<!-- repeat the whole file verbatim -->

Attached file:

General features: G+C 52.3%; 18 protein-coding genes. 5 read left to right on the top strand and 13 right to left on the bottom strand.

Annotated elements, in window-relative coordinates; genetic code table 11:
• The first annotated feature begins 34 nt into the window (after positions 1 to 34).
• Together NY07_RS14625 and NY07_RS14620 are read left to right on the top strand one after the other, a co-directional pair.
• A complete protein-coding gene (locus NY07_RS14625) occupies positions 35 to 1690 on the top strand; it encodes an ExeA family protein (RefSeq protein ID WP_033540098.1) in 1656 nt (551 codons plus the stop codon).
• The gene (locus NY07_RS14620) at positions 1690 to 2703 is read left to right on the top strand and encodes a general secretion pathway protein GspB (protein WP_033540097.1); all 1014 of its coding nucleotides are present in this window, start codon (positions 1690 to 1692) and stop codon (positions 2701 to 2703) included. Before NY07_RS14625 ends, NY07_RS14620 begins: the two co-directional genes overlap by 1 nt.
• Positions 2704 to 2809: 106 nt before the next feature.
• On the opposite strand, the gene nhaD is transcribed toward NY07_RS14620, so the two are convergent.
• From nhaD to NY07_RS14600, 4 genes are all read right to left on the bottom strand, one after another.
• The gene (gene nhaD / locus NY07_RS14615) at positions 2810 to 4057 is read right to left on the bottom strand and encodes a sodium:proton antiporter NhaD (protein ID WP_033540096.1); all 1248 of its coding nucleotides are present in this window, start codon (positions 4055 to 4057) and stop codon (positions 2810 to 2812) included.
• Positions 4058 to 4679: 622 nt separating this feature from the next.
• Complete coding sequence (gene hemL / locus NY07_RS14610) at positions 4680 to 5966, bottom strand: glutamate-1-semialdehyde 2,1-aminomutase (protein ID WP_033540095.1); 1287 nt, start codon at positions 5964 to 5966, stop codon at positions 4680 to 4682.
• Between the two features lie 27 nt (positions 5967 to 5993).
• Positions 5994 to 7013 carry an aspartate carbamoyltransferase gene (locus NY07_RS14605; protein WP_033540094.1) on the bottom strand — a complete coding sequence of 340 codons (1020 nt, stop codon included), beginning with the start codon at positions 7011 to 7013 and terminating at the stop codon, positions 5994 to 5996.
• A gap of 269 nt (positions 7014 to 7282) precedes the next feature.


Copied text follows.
General features: G+C 52.3%; 18 protein-coding genes. 5 read left to right on the top strand and 13 right to left on the bottom strand.

Annotated elements, in window-relative coordinates; genetic code table 11:
• The first annotated feature begins 34 nt into the window (after positions 1 to 34).
• Together NY07_RS14625 and NY07_RS14620 are read left to right on the top strand one after the other, a co-directional pair.
• A complete protein-coding gene (locus NY07_RS14625) occupies positions 35 to 1690 on the top strand; it encodes an ExeA family protein (RefSeq protein ID WP_033540098.1) in 1656 nt (551 codons plus the stop codon).
• The gene (locus NY07_RS14620) at positions 1690 to 2703 is read left to right on the top strand and encodes a general secretion pathway protein GspB (protein WP_033540097.1); all 1014 of its coding nucleotides are present in this window, start codon (positions 1690 to 1692) and stop codon (positions 2701 to 2703) included. Before NY07_RS14625 ends, NY07_RS14620 begins: the two co-directional genes overlap by 1 nt.
• Positions 2704 to 2809: 106 nt before the next feature.
• On the opposite strand, the gene nhaD is transcribed toward NY07_RS14620, so the two are convergent.
• From nhaD to NY07_RS14600, 4 genes are all read right to left on the bottom strand, one after another.
• The gene (gene nhaD / locus NY07_RS14615) at positions 2810 to 4057 is read right to left on the bottom strand and encodes a sodium:proton antiporter NhaD (protein ID WP_033540096.1); all 1248 of its coding nucleotides are present in this window, start codon (positions 4055 to 4057) and stop codon (positions 2810 to 2812) included.
• Positions 4058 to 4679: 622 nt separating this feature from the next.
• Complete coding sequence (gene hemL / locus NY07_RS14610) at positions 4680 to 5966, bottom strand: glutamate-1-semialdehyde 2,1-aminomutase (protein ID WP_033540095.1); 1287 nt, start codon at positions 5964 to 5966, stop codon at positions 4680 to 4682.
• Between the two features lie 27 nt (positions 5967 to 5993).
• Positions 5994 to 7013 carry an aspartate carbamoyltransferase gene (locus NY07_RS14605; protein WP_033540094.1) on the bottom strand — a complete coding sequence of 340 codons (1020 nt, stop codon included), beginning with the start codon at positions 7011 to 7013 and terminating at the stop codon, positions 5994 to 5996.
• A gap of 269 nt (positions 7014 to 7282) precedes the next feature.